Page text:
' Cinema Romantico: Carancho

Tuesday, May 01, 2012

Carancho

It's often so rewarding to be dropped directly into the middle of a movie world of which you know nothing. Yes, even if that world is on the non-well-intentioned streets of Argentina where, as a few opening titles inform us, traffic accidents are the number one cause of death, thereby prompting ambulance chasing lawyers of un-prestigious firms to skulk around hospitals like vultures (which - hey! - is what "carancho" means in Spanish) in the hopes of winning clients to win cases to grab cash to make a living.


Our Vulture Surrogate is Sosa (Ricardo Darín), a lawyer without a license, who nevertheless finagles unsuspecting and injured saps for his unsympathetic boss. Mired in a dead-end he perhaps projects salvation onto the angelic young doctor Luján (Martina Gusman). Ah, but this angel has yet to earn her wings on account of a heroin addiction she sometimes feeds in bathroom stalls in the middle of shifts which leaves her mistake-prone and strapped for money and leading her to take extra ambulance shifts to make ends meet. And it is on a fateful ambulance shift she meets Sosa who takes a shine and unsubtly worms his way into her existence.

Romance beckons until Sosa, ignoring the standard cinematic rule that stipulates Your-Last-Job-Never-Ends-Well goes through nefarious means to set up a phony traffic accident with an actual ambulance driver in on the scheme only to have it fall apart when the "victim" dies. It worsens because Luján had taken a shift last-minute and, alas, is at the scene of the crime. And there is a breathtaking moment when the boss of Sosa's boss summons him back into the hospital after Luján has just walked away from him forever (but not, you know, forever) when the film fades to black for just a couple seconds, suggesting that even though an hour or more is left in the film and Sosa has many more mean streets to cross, he is already done for.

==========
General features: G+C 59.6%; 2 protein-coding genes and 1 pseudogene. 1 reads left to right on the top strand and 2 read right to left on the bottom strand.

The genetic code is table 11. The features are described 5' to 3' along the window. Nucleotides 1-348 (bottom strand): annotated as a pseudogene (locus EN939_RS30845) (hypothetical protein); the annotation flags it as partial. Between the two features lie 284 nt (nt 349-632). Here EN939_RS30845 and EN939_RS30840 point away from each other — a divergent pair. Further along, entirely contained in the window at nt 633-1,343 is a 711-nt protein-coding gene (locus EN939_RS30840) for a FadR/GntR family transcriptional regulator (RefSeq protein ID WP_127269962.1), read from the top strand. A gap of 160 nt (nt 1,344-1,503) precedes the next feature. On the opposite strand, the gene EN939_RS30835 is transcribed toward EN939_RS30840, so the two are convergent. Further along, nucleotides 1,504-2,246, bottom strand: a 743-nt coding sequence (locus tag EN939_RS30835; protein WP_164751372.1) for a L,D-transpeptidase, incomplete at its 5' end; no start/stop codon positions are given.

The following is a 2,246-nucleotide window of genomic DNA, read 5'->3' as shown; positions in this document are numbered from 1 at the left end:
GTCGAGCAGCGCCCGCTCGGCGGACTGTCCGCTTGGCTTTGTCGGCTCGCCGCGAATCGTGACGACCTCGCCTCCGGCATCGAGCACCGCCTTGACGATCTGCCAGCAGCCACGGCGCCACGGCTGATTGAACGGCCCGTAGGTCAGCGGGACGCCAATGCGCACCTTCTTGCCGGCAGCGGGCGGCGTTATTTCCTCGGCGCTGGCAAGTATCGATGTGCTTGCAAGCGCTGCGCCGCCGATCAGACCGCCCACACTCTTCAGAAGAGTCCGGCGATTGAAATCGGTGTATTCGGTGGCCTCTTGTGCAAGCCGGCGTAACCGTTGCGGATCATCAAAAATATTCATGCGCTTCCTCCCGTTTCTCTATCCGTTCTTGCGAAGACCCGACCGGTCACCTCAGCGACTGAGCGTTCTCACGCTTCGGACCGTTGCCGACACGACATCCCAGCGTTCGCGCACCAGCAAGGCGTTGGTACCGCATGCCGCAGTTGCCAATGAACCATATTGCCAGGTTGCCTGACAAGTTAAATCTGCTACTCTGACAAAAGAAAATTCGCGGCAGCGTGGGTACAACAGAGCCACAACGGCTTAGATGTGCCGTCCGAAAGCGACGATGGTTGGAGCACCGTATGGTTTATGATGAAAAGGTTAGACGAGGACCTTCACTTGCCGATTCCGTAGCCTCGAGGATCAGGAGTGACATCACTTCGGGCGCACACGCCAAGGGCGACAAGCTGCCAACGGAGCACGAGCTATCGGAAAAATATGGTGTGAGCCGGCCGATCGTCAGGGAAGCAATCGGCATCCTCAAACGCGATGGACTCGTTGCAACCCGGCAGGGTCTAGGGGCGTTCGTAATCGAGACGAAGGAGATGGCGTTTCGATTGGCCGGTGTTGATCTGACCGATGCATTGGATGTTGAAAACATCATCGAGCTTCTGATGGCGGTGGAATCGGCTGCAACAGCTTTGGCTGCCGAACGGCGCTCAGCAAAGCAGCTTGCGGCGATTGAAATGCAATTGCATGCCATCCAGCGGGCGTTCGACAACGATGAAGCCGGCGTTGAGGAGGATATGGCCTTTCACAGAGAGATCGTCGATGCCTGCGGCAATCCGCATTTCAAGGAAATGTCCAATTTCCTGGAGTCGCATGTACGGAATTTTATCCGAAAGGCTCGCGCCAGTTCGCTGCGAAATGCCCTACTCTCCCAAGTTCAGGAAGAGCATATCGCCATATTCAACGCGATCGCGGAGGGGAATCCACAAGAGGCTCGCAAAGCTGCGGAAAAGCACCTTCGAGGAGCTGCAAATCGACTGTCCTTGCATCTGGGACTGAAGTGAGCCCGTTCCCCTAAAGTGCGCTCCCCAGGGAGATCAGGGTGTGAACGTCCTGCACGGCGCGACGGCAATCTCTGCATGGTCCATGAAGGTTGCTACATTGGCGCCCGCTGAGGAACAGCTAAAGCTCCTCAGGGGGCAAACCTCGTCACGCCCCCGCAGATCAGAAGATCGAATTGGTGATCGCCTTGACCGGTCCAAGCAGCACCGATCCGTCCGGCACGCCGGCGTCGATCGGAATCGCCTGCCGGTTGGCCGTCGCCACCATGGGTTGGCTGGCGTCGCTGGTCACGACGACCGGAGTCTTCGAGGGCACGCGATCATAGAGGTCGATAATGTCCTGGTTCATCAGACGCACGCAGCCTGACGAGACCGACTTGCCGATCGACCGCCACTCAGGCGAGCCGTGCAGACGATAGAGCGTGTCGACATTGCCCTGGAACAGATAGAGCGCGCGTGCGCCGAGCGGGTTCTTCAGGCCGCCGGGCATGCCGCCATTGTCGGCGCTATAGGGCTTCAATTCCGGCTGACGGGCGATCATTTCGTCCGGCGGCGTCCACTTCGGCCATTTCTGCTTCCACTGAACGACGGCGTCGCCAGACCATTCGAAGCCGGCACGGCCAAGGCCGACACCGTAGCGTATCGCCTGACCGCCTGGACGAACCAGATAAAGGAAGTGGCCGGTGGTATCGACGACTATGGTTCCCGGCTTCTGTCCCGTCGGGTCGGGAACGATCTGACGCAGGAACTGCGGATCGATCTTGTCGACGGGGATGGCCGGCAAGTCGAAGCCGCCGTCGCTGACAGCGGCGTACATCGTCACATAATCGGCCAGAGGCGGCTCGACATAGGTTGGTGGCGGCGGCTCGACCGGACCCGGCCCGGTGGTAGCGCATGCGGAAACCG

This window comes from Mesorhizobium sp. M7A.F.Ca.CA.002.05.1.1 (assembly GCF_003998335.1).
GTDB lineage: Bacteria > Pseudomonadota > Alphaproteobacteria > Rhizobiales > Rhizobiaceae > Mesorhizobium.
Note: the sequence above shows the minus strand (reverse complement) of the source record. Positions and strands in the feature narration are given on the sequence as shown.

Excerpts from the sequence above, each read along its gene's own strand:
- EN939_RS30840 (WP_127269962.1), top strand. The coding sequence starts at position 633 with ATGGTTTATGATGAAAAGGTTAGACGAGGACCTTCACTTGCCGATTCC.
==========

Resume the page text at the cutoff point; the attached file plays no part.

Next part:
"Carancho" (2010) is less twisty and turny than it is a bullet train, barreling toward the finish line and investing us in the outcome even if its main characters are not traditionally likable. Little of their past is revealed. Come to think of it, little of their present is revealed either and little of their future is glimpsed. So often our ultimate goal seems to be to somehow live in the moment, but the plights of Sosa and Luján suggest the moment is not all it's cracked up to be. They yearn for anything but the moment and, thus, when an opportunity presents itself to do the so-called right thing, they take it, perhaps in the hope that fate will finally shine down upon them and square their sins. Alas. The final scene might seem arbitrary but I would venture it's more an illustration of them finally hitting "bankrupt" on the Wheel of Fortune.

Not for nothing are Argentina's endless hit & runs at the center of "Carancho." In the end, like any great noir anti-hero, Sosa and Luján can't outrun fate.

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